I then said, "One common problem I see with couples is that they look to 'convict' each other rather than to 'acquit' each other. In other words, they look for all the ways that their partner is letting them down. For you, it could mean that you look for all the ways that Ted isn't being romantic. Maybe you even compare him to unrealistic images from romantic movies, or maybe you see your girlfriend bragging about her romantic spouse on Facebook and you allow that to change your opinion of Ted for the worse."
She raised her hand. "Guilty," she said, "I definitely am a pro at finding all the ways Ted is letting me down."
"That's wonderful, though," I said.
"Yes," I said, "because you can apply that same perception and attention to detail the other way as well. You can start honing your focus on all the things Ted does right—every little possible thing. Even something as simple as holding the door open for you demonstrates his chivalry and care for you."
Then I asked Mary the big question that sits at the crux of achieving your Quantum Love Goals: Have you been adventurous? What's keeping you from planning the surprise date?
She balked. "Dr. Berman! I don't think that's very romantic."
"Asking me to do all the work and planning," she complained, "I want to be wooed and charmed off my feet, not the other way around."
"Why is that?"
"Because that is how I will know that he loves me and desires me."
"And does he know that you love and desire him?" I ask.
She shrugged. "He's a man, he doesn't care."
She looked up sheepishly knowing she had overstated, as I confirmed, "I have never once had a man walk through my door that didn't care about feeling loved and desired. But that's not even the ultimate point. The point is when you embody sensuality and begin living as if you are already fully desired and sexy, you will absolutely begin to bring those experiences to you. Your partner won't even necessarily realize what is going on, but all of a sudden, he is going to match the energy you are expressing and match you there. Your positive embodiment of sexiness will spark without demands from him and will build desire in him. He's going to want to get you alone. He's going to remember you when he walks by the flower shop. He's going to think of you when he sees a sexy negligee."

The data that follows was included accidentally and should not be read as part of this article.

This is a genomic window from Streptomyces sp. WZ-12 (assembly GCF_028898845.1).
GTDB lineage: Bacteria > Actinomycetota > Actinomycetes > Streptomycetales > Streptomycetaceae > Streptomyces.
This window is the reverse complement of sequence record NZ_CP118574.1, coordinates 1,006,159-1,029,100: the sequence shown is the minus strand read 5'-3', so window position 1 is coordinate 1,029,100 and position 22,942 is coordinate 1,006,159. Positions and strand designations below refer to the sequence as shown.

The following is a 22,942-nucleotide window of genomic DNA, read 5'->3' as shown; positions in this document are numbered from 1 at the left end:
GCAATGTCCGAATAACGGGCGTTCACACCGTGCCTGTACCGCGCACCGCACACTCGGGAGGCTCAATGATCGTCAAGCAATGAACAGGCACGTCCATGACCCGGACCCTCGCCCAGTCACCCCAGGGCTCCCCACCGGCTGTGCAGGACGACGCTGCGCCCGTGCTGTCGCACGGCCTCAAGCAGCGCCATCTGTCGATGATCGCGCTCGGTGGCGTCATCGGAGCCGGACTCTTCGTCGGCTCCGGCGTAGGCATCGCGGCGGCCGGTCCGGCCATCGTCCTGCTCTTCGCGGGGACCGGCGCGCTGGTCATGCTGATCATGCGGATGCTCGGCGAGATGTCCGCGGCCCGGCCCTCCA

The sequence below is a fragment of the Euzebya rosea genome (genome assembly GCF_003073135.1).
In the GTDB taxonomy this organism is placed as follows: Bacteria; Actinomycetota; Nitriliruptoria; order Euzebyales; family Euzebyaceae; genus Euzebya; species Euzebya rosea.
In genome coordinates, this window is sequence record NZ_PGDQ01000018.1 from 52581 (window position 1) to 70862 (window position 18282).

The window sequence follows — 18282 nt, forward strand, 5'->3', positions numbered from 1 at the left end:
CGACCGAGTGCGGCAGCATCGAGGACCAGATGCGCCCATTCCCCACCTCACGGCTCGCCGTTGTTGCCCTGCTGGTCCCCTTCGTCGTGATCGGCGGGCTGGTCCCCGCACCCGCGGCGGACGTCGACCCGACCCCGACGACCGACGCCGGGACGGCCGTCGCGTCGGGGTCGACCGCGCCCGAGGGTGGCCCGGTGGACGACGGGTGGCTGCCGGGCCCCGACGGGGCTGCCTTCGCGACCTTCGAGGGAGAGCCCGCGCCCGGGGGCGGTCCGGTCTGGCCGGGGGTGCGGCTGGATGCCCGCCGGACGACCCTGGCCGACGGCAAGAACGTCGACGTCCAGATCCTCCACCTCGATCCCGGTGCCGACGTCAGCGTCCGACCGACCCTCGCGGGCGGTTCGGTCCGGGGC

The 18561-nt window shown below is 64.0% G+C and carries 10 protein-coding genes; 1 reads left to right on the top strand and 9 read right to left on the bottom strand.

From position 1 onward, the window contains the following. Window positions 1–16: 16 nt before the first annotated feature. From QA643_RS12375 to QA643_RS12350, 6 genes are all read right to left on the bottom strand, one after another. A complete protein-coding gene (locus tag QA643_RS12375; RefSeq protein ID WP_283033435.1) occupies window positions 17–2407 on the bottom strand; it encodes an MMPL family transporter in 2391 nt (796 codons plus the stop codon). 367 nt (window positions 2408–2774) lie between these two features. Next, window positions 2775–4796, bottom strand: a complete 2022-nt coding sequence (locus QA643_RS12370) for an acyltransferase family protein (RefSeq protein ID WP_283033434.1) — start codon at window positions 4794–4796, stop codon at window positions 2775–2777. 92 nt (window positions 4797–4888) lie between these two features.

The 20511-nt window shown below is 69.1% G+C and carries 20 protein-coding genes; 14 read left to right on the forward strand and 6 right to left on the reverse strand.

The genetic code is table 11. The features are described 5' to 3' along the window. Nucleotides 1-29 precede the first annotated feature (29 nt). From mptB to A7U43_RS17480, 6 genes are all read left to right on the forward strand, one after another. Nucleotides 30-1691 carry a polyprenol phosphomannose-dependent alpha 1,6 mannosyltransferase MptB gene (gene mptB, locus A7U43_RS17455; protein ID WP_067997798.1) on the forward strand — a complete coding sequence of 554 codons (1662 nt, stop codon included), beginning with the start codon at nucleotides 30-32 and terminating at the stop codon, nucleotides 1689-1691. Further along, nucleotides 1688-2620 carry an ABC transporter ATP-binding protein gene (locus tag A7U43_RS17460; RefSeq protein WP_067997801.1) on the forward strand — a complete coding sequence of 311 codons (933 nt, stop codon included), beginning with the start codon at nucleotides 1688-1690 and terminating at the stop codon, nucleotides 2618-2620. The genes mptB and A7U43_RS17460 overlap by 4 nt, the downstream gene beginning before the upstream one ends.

"You mean I can trick him into being more romantic… just by being more romantic myself?"
"Well…I wouldn't call it tricking," I said, "Let's just call it the power of suggestion. The power of creating the reality you desire, and then sitting back and enjoying all the amazing things that come your way. In short, I want you to be the change you want to see in your relationship. Be the change you want to see in your bedroom. In your life. You can't go wrong if you are in the driver's seat."
Mary took my advice, and a few months later, I was happy to reconnect with her at one of my seminars. I asked her how she and Ted were faring, and she told me things were better than ever. "Your tips really helped," said Mary. "And I learned something really amazing in the process…I love wooing my husband. I feel so powerful and sensual now, rather than like an unwanted wife waiting for him to make the first move. His best friend even said he was jealous of Ted—and that he wishes more women were like me…ha!"
Laura Berman, PhD, is a sex and relationship educator and therapist. Her latest book is Quantum Love: Use Your Body’s Atomic Energy to Create the Relationship You Desire.